Fr. Bauer's Blog

For this Sunday’s readings click on the link below or copy and paste it into your browser.         
http://usccb.org/bible/readings/052718.cfm 

This Sunday we celebrate the Feast of the Most Holy Trinity.   This celebration reminds us that the God we worship has revealed God’s Self as Creating Father, Redeeming Son and Sanctifying Spirit ---- three persons, yet one God, undivided and of one essence.   The preface for this Feast states:  “It is truly right and just, our duty and our salvation, always and everywhere to give you thanks, Lord, Holy Father, almighty and eternal God.  For with your Only Begotten Son and the Holy Spirit you are one God, one Lord; not in the unity of a single person, but in a Trinity of one substance.”   While we may not be able to explain how this can be --- that it can be has been our faith since the beginnings of the Church.  

Our Gospel for this Sunday is the last four verses of Matthew’s Gospel.   In it Jesus commands his disciples:  “Go, therefore, and make disciples of all nations, baptizing them in the name of the Father, and of the Son, and of the Holy Spirit, teaching them to observe all that I have commanded you.  And behold, I am with you always, until the end of the age.”  

In our first reading this Sunday, from the Book of Deuteronomy, Moses reminds the people of all that God has done for them.  He then says:  “This is why you must now know, and fix in your heart, that the Lord is God in the heavens above and on earth below, and that there is no other.”   

Our second reading this Sunday is from the Letter of Saint Paul to the Romans.  It reminds us that we have received a Spirit of adoption, through whom we cry, ‘"Abba, Father.’”  This reminds us that God is not removed from our world and our lives.  Rather, because of Jesus Christ, we are able to call on God with the intimate term of “Father.”   

Questions for Reflection/Discussion:

  1. In the seminary, we had to take a class on the Trinity.   Despite this, (or maybe because of it) at times I still struggle for words to explain/describe the Trinity.   What words would you use to explain/describe the Trinity?  
  2. In the first reading this weekend, Moses reminded the people of all God had done for them.  What has God done for you?
  3. When does it mean for you to call on God as “Father?”  

     

For this Sunday’s readings click on the link below or copy and paste it into your browser.  
http://usccb.org/bible/readings/052018-mass-during-day.cfm  

This Sunday we celebrate the Solemnity of Pentecost.  At the time of Jesus, the feast of Pentecost was a Jewish harvest festival.   From our Christian perspective, however, this Feast celebrates the gift of the Holy Spirit to the Church.   Our first reading this weekend from the Acts of the Apostles describes this scene in dramatic language.  “When the time for Pentecost was fulfilled, they were all in the one place together.  And suddenly there came from the sky a noise like a strong driving wind, and it filled the entire house in which they were.  Then there appeared to them tongues as of fire, which parted and came to rest on each one of them.  And they were filled with the Holy Spirit and began to speak in different tongues, as the Spirit enabled them to proclaim.”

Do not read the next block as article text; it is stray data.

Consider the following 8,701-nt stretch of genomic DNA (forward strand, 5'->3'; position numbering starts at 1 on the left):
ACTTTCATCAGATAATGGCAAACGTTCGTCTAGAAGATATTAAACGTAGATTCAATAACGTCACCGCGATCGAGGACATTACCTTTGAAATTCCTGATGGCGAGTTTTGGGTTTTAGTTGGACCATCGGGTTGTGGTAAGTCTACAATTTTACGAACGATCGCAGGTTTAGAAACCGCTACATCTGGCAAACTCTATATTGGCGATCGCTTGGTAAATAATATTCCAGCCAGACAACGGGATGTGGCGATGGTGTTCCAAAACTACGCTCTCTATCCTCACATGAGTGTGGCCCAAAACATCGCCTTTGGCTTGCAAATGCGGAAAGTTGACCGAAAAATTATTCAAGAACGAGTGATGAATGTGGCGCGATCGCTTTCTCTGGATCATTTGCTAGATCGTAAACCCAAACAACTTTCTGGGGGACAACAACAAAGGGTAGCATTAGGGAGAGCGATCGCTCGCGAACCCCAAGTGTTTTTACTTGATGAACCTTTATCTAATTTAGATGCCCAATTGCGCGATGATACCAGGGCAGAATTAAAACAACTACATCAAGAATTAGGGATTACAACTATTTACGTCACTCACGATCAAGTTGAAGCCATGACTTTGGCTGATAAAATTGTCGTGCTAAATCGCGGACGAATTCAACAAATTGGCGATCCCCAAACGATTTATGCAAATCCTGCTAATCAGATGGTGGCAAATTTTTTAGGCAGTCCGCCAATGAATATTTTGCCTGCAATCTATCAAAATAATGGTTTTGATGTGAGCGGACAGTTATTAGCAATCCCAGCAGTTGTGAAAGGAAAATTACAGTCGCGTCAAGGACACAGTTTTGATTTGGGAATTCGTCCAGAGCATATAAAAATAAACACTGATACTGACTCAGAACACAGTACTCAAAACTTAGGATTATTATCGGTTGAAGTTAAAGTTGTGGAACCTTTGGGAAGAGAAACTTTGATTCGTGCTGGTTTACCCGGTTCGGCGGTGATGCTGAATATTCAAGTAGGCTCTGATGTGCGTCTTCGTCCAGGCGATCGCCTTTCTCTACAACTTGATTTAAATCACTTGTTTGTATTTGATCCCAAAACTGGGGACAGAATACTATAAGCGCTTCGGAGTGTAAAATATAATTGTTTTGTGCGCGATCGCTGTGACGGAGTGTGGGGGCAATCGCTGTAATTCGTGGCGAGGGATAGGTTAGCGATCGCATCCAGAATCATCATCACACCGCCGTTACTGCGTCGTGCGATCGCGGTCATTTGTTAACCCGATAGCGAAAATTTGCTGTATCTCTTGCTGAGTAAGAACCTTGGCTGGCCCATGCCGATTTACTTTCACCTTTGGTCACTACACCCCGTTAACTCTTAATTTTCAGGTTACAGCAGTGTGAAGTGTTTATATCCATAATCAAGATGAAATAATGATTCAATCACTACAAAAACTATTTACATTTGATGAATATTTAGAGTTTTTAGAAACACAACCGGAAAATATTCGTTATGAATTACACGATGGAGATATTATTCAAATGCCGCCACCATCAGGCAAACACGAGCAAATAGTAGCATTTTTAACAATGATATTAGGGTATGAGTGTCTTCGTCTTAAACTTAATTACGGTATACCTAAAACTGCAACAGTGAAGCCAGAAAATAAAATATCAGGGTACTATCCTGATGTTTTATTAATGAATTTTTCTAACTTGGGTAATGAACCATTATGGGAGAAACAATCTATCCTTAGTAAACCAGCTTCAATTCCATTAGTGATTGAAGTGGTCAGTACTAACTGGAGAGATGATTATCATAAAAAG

The scene described above is very dramatic.  And certainly the gift of the Spirit can be manifested in this kind of dramatic way.  I would suggest, though, that more often the gift of the Spirit is seen in less dramatic ways.   This was certainly the case in our Gospel this weekend where we read of an appearance by the resurrected Jesus.  We are told that Jesus appeared to his disciples and said: “‘Peace be with you.  As the Father has sent me, so I send you.’ And when he had said this, he breathed on them and said to them ‘Receive the Holy Spirit.’”   The subtlety and intimacy of Jesus “breathing” the Spirit on his disciples reminds us that the gift of the Spirit sometimes comes in a quiet and calming manner. 

Regardless of whether the gift of the Spirit is dramatic or subtle and peaceful, it is not given for our own use.  Rather as St. Paul says in our second reading:  “To each individual the manifestation of the Spirit is given for some benefit.”  

Questions for Reflection/Discussion:

  1. How have you seen the gift of the Spirit manifested?
  2. What gift(s) of the Spirit have you been given?
  3. How would you explain the Holy Spirit to someone who comes from a non-Christian background?   
     

For this Sunday’s readings click on the link below or copy and paste it into your browser. 
http://usccb.org/bible/readings/051318-ascension.cfm     

This weekend we celebrate the Feast of the Ascension of the Lord.   This Feast used to be celebrated as a holy day of obligation on the Thursday after the sixth Sunday of Easter.  Several years ago, however, most dioceses in the United States moved this celebration to the Sunday immediately following what would have been Ascension Thursday.    

Our first reading this weekend, from the Acts of the Apostles, contains the account of the Ascension.  “When he had said this, as they were looking on, he was lifted up, and a cloud took him from their sight.  While they were looking intently at the sky as he was going, suddenly two men dressed in white garments stood beside them.  They said:  “Men of Galilee, why are you standing there looking at the sky?  This Jesus who has been taken up from you into heaven will return in the same way you have seen him going into heaven.”  

The Gospel reading for this weekend is taken from the Gospel of Mark.  It too contains an account of the Ascension, (albeit briefer than the one in Acts).  It contains the clear declaration, however, that even though Jesus was taken up to into heaven he “worked with them (the disciples) and confirmed the word through accompanying signs.”